As much as you may desire a new vehicle, consider a used vehicle instead. Folks with bad credit can peruse used cars at buy here pay here lots or check out other financiers to find the right price. Used vehicles are generally less expensive, which can help with both the monthly payments and with the down payment option, as well. It’s best to consider a reliable used car with a good history — which can be checked for free at the National Motor Vehicle Title Information System. Also, Consumer Affairs advises borrowers with damaged credit to skip on all the extras, like GAP insurance, extended warranties or credit life policies. While they may seem to come with a low monthly fee, over the life of the loan you may be adding an additional $1,000 or more to the purchase price. And don’t be fooled … dealers will often tell you it’s required, but legally, it isn’t.

Refinancing

It’s a good idea to research the average annual percentage rate for a person with your credit history. At least you will approach the application process with an understanding of the range you should be offered. However, if you aren’t perfectly satisfied with the rates, or if after a year, your payment history is good and your credit has improved, consider refinancing the loan. According to the DMV, the process is painless, and a loan with merely one percent lower interest rate can save you quite a bit of money.

Sticker Price: Just Another Puzzle Piece in Truck Ownership Costs

NWhen it comes to buying a new truck, many people head straight for the bottom line. Negotiating the best keys-in-the-hand-drive-it-off-the-lot price is usually the focus. While getting a big discount off the sticker price is great, the purchase price is really just one piece of the puzzle.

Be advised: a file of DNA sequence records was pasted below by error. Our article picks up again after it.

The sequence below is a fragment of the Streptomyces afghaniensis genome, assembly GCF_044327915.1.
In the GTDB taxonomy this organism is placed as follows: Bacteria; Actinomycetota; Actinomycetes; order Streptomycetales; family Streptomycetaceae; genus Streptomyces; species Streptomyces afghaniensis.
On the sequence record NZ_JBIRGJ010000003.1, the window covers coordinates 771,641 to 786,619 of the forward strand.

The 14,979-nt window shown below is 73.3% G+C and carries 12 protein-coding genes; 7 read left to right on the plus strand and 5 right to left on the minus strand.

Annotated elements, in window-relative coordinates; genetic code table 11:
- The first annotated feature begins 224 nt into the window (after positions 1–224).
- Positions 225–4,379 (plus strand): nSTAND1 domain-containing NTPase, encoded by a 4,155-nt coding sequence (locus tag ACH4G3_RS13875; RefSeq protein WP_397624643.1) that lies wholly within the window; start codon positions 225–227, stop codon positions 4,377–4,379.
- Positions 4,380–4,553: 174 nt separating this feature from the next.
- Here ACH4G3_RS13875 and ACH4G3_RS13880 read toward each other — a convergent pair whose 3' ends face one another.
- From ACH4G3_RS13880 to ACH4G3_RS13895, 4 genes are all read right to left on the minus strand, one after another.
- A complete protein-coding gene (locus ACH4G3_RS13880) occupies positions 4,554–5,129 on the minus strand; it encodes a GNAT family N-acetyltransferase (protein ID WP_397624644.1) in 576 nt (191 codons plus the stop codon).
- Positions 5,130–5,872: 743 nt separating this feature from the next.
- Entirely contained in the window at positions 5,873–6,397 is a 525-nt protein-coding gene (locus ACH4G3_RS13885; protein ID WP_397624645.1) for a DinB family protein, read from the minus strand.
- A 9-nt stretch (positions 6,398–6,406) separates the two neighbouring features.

Paying more for your new truck could save you almost 10 percent— thousands of dollars in the long run, according to Edmunds.com. But why?

One Piece of the Whole

Think of the purchase price as the outside frame of that puzzle. It’s a place to start, but without all the little individual pieces inside, you can’t see the whole picture. The true cost of ownership (TCO) of any vehicle includes the extras. Not the leather seats and fog lights or the tow package and the heavy-duty suspension— the extras in the form of insurance coverage, taxes, fuel consumption and maintenance. When you start adding the little pieces, the real price of ownership starts to take on a different whole.

AAA Public Relations Manager Ginnie Pritchett reports annual maintenance and repair costs, for instance, jumped almost five cents per mile driven in 2013 over 2012 prices. That jump brings the average cost per mile to operate a vehicle up to more than 60 cents per mile— a figure that is higher in most trucks.

Model by Model

Is doesn’t matter whether you are considering a 2012 Cadillac Escalade EXT or a 2013 Chevy Silverado, discovering that TCO is essential if you really want to get the best deal. Naturally, the Escalade has a higher price tag than an extended crew cab Silverado, but it might surprise you to learn that maintenance and repair over a five-year period is higher for the Silverado.

Thinking about adding aftermarket off-road tires? Add another 10 percent into the operating mix for lower fuel consumption, according to a 2010 Car and Driver 2010 road test. Comparing the sticker price of a 2013 Escalade ($63,000) to a 2013 Silverado 3500HD ($31,500) aren’t even close, but if you go to DriveTime used cars and compare the price on a Ford F-150, a Dodge Ram and a Chevy Silverado you’ll find a similar market.